Aces on Bridge — Daily Columns

The Aces on Bridge: Wednesday, May 6th, 2020


Iain ClimieMay 20th, 2020 at 9:36 am

HI Bobby,

If a weak or moderate player leads a small spade with declarer holding A9 or A9x then the 50-50 chance of the S10 on the left is best. If a good player does so should declarer rise with the SJ despite the risk of the infamous Grosvener coup if West hasn’t found the surround play?



Bob LiptonMay 20th, 2020 at 11:02 am

The implied swindle is for declarer to cover West’s switch to the S10…. then Queen and Ace. Now when East is in with the DK, he’s confronted with a bunch of possibilities, the only one of which is right is to play West for the T842. East should find the right answer…. and given it’s a hiding to nothing, declarer might as well.

The other possible swindle is the classic one of declarer winning the first trick with the HK.



bobbywolffMay 20th, 2020 at 11:09 am

Hi Iain,

When you continue to ask those very sophisticated questions of yours, I will resort to bridge language and double.

Double that is, by giving you a double YES to both of your queries.

Just another example of picking one’s spots to judge differently with the theme being “different strokes for different folks”.

Playing “up” or “down” to players in different stages of expertise could be the more important reason to bet on a clever so-called “lucky semi-expert” while betting against an “unlucky” but otherwise complete one.

One may then ask, which type of high-level player should one wish to be, with a decent answer, “of course, the lucky semi-expert, since before long he or she will usually shed the semi label while the other seems to almost always in practice, continue to remain unlucky”.

Since, at least before the Coronavirus arrived, and at a world level, plays like the “surround play” were almost as common as were straight 50-50 finesses back at the dawn of contract bridge almost three digit years ago.

Hopefully the pandemic will disappear long before face to face bridge does, since otherwise and only my guess, there is no other type of our game, certainly including online, which has any real chance of replacing the great social advantages (and table feel) which, at least to me, makes our favorite pass time far and away the greatest mind game ever, if only to add another key and sensational element, without which, our superlative competition would fall to a relatively boring straight percentage contest, better off to be taught in schools as advanced mathematics, rather than to be, what great bridge is now, worshiped.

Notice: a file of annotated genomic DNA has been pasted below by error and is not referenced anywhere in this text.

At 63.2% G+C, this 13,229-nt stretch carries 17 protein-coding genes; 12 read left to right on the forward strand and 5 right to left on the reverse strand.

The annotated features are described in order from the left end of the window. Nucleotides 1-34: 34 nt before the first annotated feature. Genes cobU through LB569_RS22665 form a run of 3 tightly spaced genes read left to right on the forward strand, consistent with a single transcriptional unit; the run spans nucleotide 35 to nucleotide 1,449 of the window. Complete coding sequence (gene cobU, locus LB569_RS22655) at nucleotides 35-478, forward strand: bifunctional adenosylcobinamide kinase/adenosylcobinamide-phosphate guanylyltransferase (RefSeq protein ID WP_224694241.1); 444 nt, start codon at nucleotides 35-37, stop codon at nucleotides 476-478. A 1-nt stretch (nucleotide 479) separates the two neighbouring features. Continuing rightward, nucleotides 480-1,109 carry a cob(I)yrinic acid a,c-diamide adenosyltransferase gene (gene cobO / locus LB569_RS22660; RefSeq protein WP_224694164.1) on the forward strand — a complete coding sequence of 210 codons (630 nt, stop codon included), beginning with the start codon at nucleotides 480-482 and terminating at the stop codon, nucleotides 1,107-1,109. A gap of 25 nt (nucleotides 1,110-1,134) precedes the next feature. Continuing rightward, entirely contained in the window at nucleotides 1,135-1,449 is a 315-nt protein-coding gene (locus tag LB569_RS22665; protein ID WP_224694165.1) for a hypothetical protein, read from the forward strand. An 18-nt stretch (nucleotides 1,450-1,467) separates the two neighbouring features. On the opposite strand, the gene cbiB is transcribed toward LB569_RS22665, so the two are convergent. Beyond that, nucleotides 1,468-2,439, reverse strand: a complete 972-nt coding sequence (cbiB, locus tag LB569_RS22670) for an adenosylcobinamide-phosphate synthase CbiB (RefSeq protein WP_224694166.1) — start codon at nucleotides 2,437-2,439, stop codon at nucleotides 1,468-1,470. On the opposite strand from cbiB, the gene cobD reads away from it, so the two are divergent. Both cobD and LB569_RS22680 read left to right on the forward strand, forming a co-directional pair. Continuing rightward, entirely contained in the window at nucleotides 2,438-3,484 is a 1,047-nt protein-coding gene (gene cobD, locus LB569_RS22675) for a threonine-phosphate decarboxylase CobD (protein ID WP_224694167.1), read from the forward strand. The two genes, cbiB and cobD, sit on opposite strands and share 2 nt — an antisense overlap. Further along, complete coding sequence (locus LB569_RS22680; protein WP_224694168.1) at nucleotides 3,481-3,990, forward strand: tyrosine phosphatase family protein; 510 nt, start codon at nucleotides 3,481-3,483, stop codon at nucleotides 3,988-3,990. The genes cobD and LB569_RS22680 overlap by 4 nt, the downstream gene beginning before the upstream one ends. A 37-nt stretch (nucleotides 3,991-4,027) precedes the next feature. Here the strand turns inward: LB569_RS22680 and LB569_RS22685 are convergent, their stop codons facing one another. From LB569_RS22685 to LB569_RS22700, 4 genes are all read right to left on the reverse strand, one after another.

Iain ClimieMay 20th, 2020 at 11:12 am

Hi Bob,

The nightmare is that West has S109x of course, although then declarer might not have jumped in with the SJ but ducked twice hoping the player with the 2nd high diamond hasn’t got the 13th spade or that spades somehow get blocked.



bobbywolffMay 20th, 2020 at 11:37 am

Hi Bob,

Yes, and no doubt, you have firmly undressed what today’s column represented, but obviously in good conscience.

However, since among the many unwashed but otherwise capable bridge addicts, an occasional reminder to what other roosters in the barnyards are doing cannot, like chicken soup (pardon the pun) really do damage.

And even though the heart false card of the ace or king at trick one has much more glamour, the defensive layout sadly might include East being able to hop up at trick 3 to foil our best laid ruse. (also please excuse the column writer from exercising his rights to, at least, appear to be bridge smart).

Also, most of the time, multiple trick ponies are usually more in demand, than single.

jim2May 20th, 2020 at 11:50 am

Perhaps declarer should cash four rounds of clubs before playing diamonds.

bobbywolffMay 20th, 2020 at 12:08 pm

Hi Jim2,

Yours is an interesting observation.

Usually fully disclosing isn’t best against very good opponents, but the advantage of cashing those clubs might be worth it while playing against even slightly lesser ones.

MirceaMay 20th, 2020 at 3:56 pm

Hi Bobby,

I don’t want to change the subject, but if I understand it right from your reply to Iain, you’re not very fond of online bridge.

IMO online bridge is one of the very few rays of hope for our game. Despite the lack of social advantages, which in some cases may not be that great (see the killing of that player by his wife last century), or even table feel, playing online has the huge advantage of making the game extraordinary more accessible. Sites like BBO are proving it. Also, making the cards virtual could potentially eliminate all cheating, which is not a small thing. Certainly the feel of the game is different, but the game itself is the same. What do you think?

bobbywolffMay 20th, 2020 at 5:31 pm

Hi Mircea,

No doubt, the elimination of table feel can be overcome, especially when a large percentage of it sometimes develops between partners, which, in essence is more unethical than the amount transmitted not illegally between opponents.

I intentionally did not delve into that subject since, very simply, it is difficult to impossible to completely stop it.